Monday, April 11, 2011

A Frank Review of "Network" Two-Disc Special Edition (1976)

The Short Version? "I'm MAD as HELL, and I'm NOT going to take THIS anymore!"
What Is It? Television News Satire
Who Is In It? Evelyn Mulwray, Joseph C. Gillis, Lt. Colonel Kilgore, Bishop and Otis.
Should I See It? Ohh, yes.

I first saw Network in my late teens or early twenties, and I found it to be the kind of movie I would love to have the talent to produce. It has a plot, but it's difficult to tell while you're watching it for the first time, because it takes you on such a long and winding journey. It is at once organic and calculated to the finest detail, subverting your expectations and forcing you to follow along passively in a bid to take everything in. It's a funny movie you probably won't laugh at, and an inspiring movie that directs you to feel depressed and powerless.

Part of the joy of Network is in not knowing where it's headed, so I'm disinclined to give away much of the story. Howard Beale (Peter Finch) is a veteran reporter and news anchor whose personal and professional life is on the skids. With the help of his longtime friend and producer Max Schumacher (William Holden,) Beale gets a new lease on life that sends shockwaves throughout the media. Network suits Diana Christensen (Faye Dunaway) and Frank Hackett (Robert Duvall) then try to use the event to further their own agendas, to mixed results. Their performances are all sensational, along with unforgettable cameos by Ned Beatty and Beatrice Straight, and several took home Oscars for them. The screenplay by Paddy Chayefsky is brilliant, with the movie feeling like a piece of well adapted literature, perfectly realized by director Sidney Lumet. This might account for the script being voted one of the top ten ever by the Writers Guild of America, East. The film goes beyond being influential to outright prophetic, and if anything has dulled the edge of the razor sharp satire, it is how tragically the world has fallen lockstep in its thirty-five year old predictions.


  • Commentary by Director Sidney Lumet A solid track, lacking juicy details due to common love and respect throughout the production. I like to listen to these things while multitasking, and you'll find much of the bonus documentary a retread, so you may just opt for this.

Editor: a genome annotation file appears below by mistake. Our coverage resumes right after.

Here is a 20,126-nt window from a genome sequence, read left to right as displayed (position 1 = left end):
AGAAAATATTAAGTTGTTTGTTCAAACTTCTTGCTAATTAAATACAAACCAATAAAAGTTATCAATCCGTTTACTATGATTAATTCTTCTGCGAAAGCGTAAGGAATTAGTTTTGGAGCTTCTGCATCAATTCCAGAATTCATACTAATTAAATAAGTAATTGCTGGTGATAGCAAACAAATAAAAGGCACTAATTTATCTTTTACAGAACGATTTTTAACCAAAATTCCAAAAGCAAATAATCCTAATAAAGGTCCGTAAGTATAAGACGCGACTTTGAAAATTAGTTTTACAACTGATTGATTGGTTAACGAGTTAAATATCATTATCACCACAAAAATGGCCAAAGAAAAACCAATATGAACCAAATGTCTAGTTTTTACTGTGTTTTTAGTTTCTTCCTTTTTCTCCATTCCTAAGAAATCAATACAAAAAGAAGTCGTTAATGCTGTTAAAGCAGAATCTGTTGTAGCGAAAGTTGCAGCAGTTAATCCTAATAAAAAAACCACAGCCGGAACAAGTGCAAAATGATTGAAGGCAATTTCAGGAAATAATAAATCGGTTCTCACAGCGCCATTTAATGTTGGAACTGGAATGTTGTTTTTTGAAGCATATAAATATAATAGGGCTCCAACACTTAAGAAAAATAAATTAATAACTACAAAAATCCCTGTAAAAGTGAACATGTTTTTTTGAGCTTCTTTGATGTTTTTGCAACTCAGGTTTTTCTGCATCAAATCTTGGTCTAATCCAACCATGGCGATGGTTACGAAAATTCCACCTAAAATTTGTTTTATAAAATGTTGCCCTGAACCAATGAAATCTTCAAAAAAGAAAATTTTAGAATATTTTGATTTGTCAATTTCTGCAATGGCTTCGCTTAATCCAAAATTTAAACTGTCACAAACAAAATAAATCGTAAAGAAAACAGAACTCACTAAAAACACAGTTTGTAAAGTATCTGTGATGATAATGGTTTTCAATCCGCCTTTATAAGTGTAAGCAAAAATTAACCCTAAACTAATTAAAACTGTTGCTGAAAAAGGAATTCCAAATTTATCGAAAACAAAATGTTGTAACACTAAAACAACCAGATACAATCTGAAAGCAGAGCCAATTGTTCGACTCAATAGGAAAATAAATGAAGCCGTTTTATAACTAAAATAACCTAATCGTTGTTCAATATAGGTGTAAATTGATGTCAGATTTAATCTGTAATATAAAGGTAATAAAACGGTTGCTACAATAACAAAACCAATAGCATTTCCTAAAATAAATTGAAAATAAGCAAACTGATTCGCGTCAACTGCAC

• The Making of Network: A 6-Part 30th-Anniversary Documentary I would recommend taking this in meal sized portions, because run together at feature length, these docs wear out their welcome. Again, you may wish to choose the commentary track or the docs, but both are really unnecessary. Faye Dunaway makes a worthwhile contribution, but now bears a creepy resemblance to Jocelyn Wildenstein. In fact, all of the actor interviews are well edited to maximize relevancy. The good thing about the segmented format is that more casual viewers can jettison the more technically oriented docs, and the Walter Cronkite closer will be a snoozer for most.
  • Vintage Paddy Chayefsky Interview Excerpt from Dinah! Thirteen minutes, as described. Better, funnier and more insightful that a lot of the slicker doc segments.
  • Private Screenings with Sidney Lumet An hour long interview from Turner Classic Movies. I was pretty sick of hearing about Network after all of those other features, so a career retrospective that only briefly touches on that particular movie (complete with word-for-word repeating of well rehearsed lines) was sweet relief.

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